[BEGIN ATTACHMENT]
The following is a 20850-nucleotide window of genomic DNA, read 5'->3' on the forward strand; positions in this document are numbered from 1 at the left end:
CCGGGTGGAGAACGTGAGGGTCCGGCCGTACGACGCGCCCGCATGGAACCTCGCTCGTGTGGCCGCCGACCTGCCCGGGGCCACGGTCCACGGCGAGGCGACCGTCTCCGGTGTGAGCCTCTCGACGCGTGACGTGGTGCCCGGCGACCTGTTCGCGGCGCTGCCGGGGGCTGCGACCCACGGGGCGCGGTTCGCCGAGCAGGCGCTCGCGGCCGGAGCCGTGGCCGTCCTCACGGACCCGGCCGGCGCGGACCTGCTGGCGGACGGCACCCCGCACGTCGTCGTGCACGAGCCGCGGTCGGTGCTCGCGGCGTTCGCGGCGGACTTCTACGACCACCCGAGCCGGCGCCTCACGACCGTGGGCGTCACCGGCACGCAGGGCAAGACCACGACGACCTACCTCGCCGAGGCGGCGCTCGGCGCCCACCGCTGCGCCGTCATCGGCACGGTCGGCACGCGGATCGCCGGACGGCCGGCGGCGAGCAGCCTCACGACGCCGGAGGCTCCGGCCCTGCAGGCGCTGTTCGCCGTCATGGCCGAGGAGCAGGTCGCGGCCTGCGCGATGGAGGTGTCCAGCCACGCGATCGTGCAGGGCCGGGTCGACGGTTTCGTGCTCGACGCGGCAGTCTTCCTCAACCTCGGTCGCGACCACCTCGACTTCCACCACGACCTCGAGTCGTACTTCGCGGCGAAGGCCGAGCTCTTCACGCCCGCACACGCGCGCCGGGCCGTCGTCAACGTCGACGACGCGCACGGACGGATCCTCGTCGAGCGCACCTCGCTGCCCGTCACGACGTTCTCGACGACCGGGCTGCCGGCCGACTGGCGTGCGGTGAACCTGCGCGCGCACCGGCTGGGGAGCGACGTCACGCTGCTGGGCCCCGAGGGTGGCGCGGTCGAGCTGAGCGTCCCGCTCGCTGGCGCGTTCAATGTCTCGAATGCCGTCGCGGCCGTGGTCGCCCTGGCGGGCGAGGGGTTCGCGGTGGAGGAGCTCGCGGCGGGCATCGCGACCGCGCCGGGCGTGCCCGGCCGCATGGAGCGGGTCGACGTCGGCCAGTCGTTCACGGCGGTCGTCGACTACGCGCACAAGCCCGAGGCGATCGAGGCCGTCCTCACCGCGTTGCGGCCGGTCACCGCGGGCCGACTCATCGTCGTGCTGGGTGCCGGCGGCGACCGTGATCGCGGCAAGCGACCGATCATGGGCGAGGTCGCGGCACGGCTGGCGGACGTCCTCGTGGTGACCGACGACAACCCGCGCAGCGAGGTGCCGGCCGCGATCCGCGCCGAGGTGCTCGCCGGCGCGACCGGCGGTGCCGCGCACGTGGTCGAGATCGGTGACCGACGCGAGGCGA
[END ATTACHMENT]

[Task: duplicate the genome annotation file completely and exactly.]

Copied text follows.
The following is a 20850-nucleotide window of genomic DNA, read 5'->3' on the forward strand; positions in this document are numbered from 1 at the left end:
CCGGGTGGAGAACGTGAGGGTCCGGCCGTACGACGCGCCCGCATGGAACCTCGCTCGTGTGGCCGCCGACCTGCCCGGGGCCACGGTCCACGGCGAGGCGACCGTCTCCGGTGTGAGCCTCTCGACGCGTGACGTGGTGCCCGGCGACCTGTTCGCGGCGCTGCCGGGGGCTGCGACCCACGGGGCGCGGTTCGCCGAGCAGGCGCTCGCGGCCGGAGCCGTGGCCGTCCTCACGGACCCGGCCGGCGCGGACCTGCTGGCGGACGGCACCCCGCACGTCGTCGTGCACGAGCCGCGGTCGGTGCTCGCGGCGTTCGCGGCGGACTTCTACGACCACCCGAGCCGGCGCCTCACGACCGTGGGCGTCACCGGCACGCAGGGCAAGACCACGACGACCTACCTCGCCGAGGCGGCGCTCGGCGCCCACCGCTGCGCCGTCATCGGCACGGTCGGCACGCGGATCGCCGGACGGCCGGCGGCGAGCAGCCTCACGACGCCGGAGGCTCCGGCCCTGCAGGCGCTGTTCGCCGTCATGGCCGAGGAGCAGGTCGCGGCCTGCGCGATGGAGGTGTCCAGCCACGCGATCGTGCAGGGCCGGGTCGACGGTTTCGTGCTCGACGCGGCAGTCTTCCTCAACCTCGGTCGCGACCACCTCGACTTCCACCACGACCTCGAGTCGTACTTCGCGGCGAAGGCCGAGCTCTTCACGCCCGCACACGCGCGCCGGGCCGTCGTCAACGTCGACGACGCGCACGGACGGATCCTCGTCGAGCGCACCTCGCTGCCCGTCACGACGTTCTCGACGACCGGGCTGCCGGCCGACTGGCGTGCGGTGAACCTGCGCGCGCACCGGCTGGGGAGCGACGTCACGCTGCTGGGCCCCGAGGGTGGCGCGGTCGAGCTGAGCGTCCCGCTCGCTGGCGCGTTCAATGTCTCGAATGCCGTCGCGGCCGTGGTCGCCCTGGCGGGCGAGGGGTTCGCGGTGGAGGAGCTCGCGGCGGGCATCGCGACCGCGCCGGGCGTGCCCGGCCGCATGGAGCGGGTCGACGTCGGCCAGTCGTTCACGGCGGTCGTCGACTACGCGCACAAGCCCGAGGCGATCGAGGCCGTCCTCACCGCGTTGCGGCCGGTCACCGCGGGCCGACTCATCGTCGTGCTGGGTGCCGGCGGCGACCGTGATCGCGGCAAGCGACCGATCATGGGCGAGGTCGCGGCACGGCTGGCGGACGTCCTCGTGGTGACCGACGACAACCCGCGCAGCGAGGTGCCGGCCGCGATCCGCGCCGAGGTGCTCGCCGGCGCGACCGGCGGTGCCGCGCACGTGGTCGAGATCGGTGACCGACGCGAGGCGA